Other not-so-exciting secrets include a person who has eaten cucumber and cream cheese sandwiches for lunch every day for the last three years; a church-going pillar of the community who ran cockfights with his outlaw brothers when he was young (and who is now a vegetarian); and a millionaire who irons his own shirts because the cleaners don’t get the creases right.  These details don’t give me every facet of their personality, but are a brief snapshot of who they are and what they value.

These secrets can also help with developing characters in the series.  The mother of one of my series characters was a destructive alcoholic.  Her behavior made him who he is—a peacemaker and a people pleaser who has the smallest streak of his mother’s rebellion. Who he is is revealed in book one.  How he got that way is revealed in book two.  My hope is that when people in book two find out the secrets he carries, that it will feel like something they knew all along.

The last type of secrets I have in my book are those I keep from my characters.  Like people, my characters try to hide their weaknesses, appear as they think they should, or live of life of lowered expectations because they’ve given up hope for more.  They keep up these appearances to the point where they begin to believe it themselves.  June Lyons is one of those people.  She thinks that she has left behind heroics, presenting safety lectures at schools and handing out parking tickets all there is to life.  But when a crisis comes, the real truth comes out.  Others may crumple, their bluster fallen away, but for June her innate heroism and strength surprise everyone, including herself.  Me?  I knew it all along.

Readers: What secret have you discovered in a book that surprised you? Have you ever read one, or written one, that you thought should have stayed secret? And what questions do you have for M. P. Cooley? Ask away.

M. P. Cooley’s debut crime novel ICE SHEAR (William Morrow) is one of O, The Oprah Magazine’s Best Books of Summer 2014 and was called “an excellent debut” by Publishers Weekly in their starred review. A native of upstate New York, she currently lives in Campbell, California. She studied literature at Barnard College, and went on to work in tax and law publishing, acquiring business, accounting, and economics books. Currently, she works in administration at a nonprofit organization in Silicon Valley.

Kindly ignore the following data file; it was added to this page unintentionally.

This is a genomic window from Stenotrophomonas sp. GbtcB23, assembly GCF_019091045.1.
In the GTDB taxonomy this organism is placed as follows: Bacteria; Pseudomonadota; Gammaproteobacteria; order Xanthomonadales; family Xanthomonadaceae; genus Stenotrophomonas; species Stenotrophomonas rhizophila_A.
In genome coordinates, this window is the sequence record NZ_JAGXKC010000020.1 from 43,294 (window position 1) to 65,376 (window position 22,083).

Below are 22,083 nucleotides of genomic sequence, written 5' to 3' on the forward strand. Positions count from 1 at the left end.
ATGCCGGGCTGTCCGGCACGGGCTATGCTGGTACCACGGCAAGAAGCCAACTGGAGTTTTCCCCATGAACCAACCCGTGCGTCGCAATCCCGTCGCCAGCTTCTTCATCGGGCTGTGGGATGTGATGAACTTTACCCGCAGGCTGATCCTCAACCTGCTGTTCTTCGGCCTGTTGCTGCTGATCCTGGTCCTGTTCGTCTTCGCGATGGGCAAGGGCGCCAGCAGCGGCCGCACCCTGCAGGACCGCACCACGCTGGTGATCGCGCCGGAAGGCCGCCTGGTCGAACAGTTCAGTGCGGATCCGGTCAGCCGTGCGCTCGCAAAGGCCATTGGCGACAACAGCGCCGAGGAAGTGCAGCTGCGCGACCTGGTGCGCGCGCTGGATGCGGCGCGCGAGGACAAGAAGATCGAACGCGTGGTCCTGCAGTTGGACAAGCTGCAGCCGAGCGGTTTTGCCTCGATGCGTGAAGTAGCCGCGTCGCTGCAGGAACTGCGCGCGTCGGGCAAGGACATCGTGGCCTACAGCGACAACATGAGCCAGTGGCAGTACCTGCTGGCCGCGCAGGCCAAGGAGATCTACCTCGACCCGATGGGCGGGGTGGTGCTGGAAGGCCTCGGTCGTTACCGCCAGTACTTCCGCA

Nothing New Under the Sun

Jessie: Thinking about the past while at the seaside in Maine

photo-11Last weekend I had the pleasure of attending Books in Boothbay with many talented and charming writers including our very own Barb Ross. Because the event was being held an hour and a half from my house and the route was taking us north along the Maine coast on a Saturday we left early. Extra early. So early in fact, that we had time to stop at an antiques shop for a look around. There were many lovely things to peruse including two beautiful old typewriters I had trouble leaving in the shop. The one thing I couldn’t leave without was a copy of a magazine, Frank Leslie’s Popular Monthly, June 1899.

The magazine featured articles on the Navy, women as travelers and the story of vanilla, as well as a serialized novel and a number of poems. But what really captured my attention were the advertisements.

photo-9Some ads were disturbing like one hawking a Home Rupture Cure which calls itself “A Marvelous Blessing for Those who are Ruptured”. The ad never stated exactly what was ruptured. My husband thought it referred to eardrums. I voted for back troubles because I don’t want to think about a home hernia cure.

Bicycles were big business in 1899, as were cameras and watches. You could purchase a printing press for just $5.00 or a newspaper press for $18.00. I spotted a handsome roll top desk I would love to own, complete with pigeon holes and free shipping for $19.85.